A human iPSC-derived heart-on-a-chip technology can directly measure in vivo cardiac performance and it can be used to assess the effects of novel compounds on contractility early in the drug discovery and development process.
HUMAN HEALTH ISSUE
Cardiovascular disease (CVD) remains a leading cause of morbidity and mortality worldwide (Benjamin et al., 2018). Patients with heart failure (HF) comprise a growing percentage of the CVD population. HF is instigated by both genetic, eg, inherited cardiomyopathy and acquired risk factors eg, coronary heart disease or hypertension (Stienen, 2015). Cardiotoxicity and HF can also be an unwanted consequence of treatment with a range of drugs in clinical usage (McNaughton et al., 2014; Onakpoya et al., 2016; Siramshetty et al., 2016). There remains the need for both novel therapies to prevent and treat HF as well as improved ways to assess the cardiac safety liabilities of candidate drug therapies.
ANIMAL FREE SCIENCE POTENTIAL
The uses of human induced pluripotent stem cells (iPSCs) holds great promise as a foundation to bridge the human translation gap. However, experimental models, which rely on iPSCs alone lack relevant physiological hallmarks and drug responses seen in human heart muscle. TARA biosystems developed an organ-on-a-chip technology that can directly measure in vivo cardiac performance. The research also showed how the platform could be used to model different heart diseases by using iPSCs from patients. The findings published by Zhao et al. in the Journal of Toxicological Sciences, show that TARA’s 3D-cardiac tissue platform predicts responses to a wide range of drugs known to affect cardiac function in humans, something that has been a challenge in pre-clinical animal models until now.
“These results are exciting because they demonstrate how TARA’s advanced biology can really make an impact on the translation of clinical compounds. Replicating complex physiology in systems that up to now could only be seen in animals positions our technology as a faster, cheaper, and more human-relevant alternative to animal testing.” – Michael P. Graziano, PhD, chief scientific officer of TARA Biosystems
Recent advances in techniques to differentiate human induced pluripotent stem cells (hiPSCs) hold the promise of an unlimited supply of human derived cardiac cells from both healthy and disease populations. That promise has been tempered by the observation that hiPSC-derived cardiomyocytes (hiPSC-CMs) typically retain a fetal-like phenotype, raising concern about the translatability of the in vitro data obtained to drug safety, discovery, and development studies. The Biowire II platform was used to generate 3D engineered cardiac tissues (ECTs) from hiPSC-CMs and cardiac fibroblasts. Long term electrical stimulation was employed to obtain ECTs that possess a phenotype like that of adult human myocardium including a lack of spontaneous beating, the presence of a positive force-frequency response from 1 to 4 Hz and prominent postrest potentiation. Pharmacology studies were performed in the ECTs to confirm the presence and functionality of pathways that modulate cardiac contractility in humans. Canonical responses were observed for compounds that act via the β-adrenergic/cAMP-mediated pathway, eg, isoproterenol and milrinone; the L-type calcium channel, eg, FPL64176 and nifedipine; and indirectly effect intracellular Ca2+ concentrations, eg, digoxin. Expected positive inotropic responses were observed for compounds that modulate proteins of the cardiac sarcomere, eg, omecamtiv mecarbil and levosimendan. ECTs generated in the Biowire II platform display adult-like properties and have canonical responses to cardiotherapeutic and cardiotoxic agents that affect contractility in humans via a variety of mechanisms. These data demonstrate that this human-based model can be used to assess the effects of novel compounds on contractility early in the drug discovery and development process.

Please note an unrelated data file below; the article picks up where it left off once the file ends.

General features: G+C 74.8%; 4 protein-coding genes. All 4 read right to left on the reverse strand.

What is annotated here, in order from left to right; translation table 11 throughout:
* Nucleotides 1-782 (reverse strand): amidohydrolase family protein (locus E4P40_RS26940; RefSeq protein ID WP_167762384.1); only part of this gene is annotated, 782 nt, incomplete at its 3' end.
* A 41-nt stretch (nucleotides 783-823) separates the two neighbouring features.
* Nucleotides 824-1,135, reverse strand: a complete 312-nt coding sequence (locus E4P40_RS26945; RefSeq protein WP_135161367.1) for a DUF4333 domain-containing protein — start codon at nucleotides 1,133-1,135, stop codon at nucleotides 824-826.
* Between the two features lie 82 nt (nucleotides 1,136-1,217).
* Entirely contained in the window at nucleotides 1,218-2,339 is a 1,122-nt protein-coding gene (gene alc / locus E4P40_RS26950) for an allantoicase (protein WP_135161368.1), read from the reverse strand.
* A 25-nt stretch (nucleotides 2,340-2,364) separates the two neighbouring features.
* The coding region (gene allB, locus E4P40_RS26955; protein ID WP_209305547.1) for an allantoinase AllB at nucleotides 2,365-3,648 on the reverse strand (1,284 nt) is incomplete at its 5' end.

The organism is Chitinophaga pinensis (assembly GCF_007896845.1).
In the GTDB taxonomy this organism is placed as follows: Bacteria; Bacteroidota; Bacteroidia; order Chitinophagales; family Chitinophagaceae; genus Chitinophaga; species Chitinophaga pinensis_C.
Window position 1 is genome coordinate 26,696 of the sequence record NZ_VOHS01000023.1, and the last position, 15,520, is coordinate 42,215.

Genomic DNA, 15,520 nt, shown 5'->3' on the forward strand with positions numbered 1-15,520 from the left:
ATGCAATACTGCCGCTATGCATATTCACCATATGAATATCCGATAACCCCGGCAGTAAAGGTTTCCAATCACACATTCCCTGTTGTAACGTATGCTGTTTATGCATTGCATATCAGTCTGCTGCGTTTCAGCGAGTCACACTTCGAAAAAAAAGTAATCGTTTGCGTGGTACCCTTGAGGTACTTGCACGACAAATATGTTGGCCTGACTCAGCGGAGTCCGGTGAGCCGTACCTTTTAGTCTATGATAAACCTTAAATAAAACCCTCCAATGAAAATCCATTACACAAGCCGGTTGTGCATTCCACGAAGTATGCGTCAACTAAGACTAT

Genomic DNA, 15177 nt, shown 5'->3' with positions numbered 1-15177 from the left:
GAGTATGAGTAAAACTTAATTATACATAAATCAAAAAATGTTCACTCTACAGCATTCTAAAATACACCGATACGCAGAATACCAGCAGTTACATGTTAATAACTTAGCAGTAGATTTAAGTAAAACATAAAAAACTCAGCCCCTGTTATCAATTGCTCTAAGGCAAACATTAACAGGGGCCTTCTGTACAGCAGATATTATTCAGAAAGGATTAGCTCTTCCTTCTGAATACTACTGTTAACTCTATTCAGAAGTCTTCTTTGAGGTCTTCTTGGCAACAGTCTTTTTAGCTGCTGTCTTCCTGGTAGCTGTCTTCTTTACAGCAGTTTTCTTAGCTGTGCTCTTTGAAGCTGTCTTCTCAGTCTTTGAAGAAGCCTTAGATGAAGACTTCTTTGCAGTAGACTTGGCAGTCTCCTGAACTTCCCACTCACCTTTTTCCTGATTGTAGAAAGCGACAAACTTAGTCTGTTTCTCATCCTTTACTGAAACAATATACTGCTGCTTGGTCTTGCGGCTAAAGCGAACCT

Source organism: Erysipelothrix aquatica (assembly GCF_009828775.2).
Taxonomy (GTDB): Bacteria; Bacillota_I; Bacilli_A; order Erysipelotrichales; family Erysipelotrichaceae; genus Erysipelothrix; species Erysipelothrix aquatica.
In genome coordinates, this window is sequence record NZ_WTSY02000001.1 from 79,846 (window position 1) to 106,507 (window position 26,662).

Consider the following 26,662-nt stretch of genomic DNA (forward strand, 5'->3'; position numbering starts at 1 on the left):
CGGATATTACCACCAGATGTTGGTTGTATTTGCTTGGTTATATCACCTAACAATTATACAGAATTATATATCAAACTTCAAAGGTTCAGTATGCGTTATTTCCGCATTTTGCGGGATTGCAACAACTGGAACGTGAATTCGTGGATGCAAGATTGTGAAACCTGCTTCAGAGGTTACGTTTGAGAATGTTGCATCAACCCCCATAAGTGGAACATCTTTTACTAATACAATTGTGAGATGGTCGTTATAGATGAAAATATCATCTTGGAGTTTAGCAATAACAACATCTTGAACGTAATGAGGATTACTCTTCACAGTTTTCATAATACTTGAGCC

Zhao, Y., et al. (2019) A Platform for Generation of Chamber-Specific Cardiac Tissues and Disease Modeling. Cell. doi.org/10.1016/j.cell.2018.11.042.
News Medical: TARA’s organ-on-a-chip technology can directly measure in vivo cardiac performance, study shows. November, 18 2019.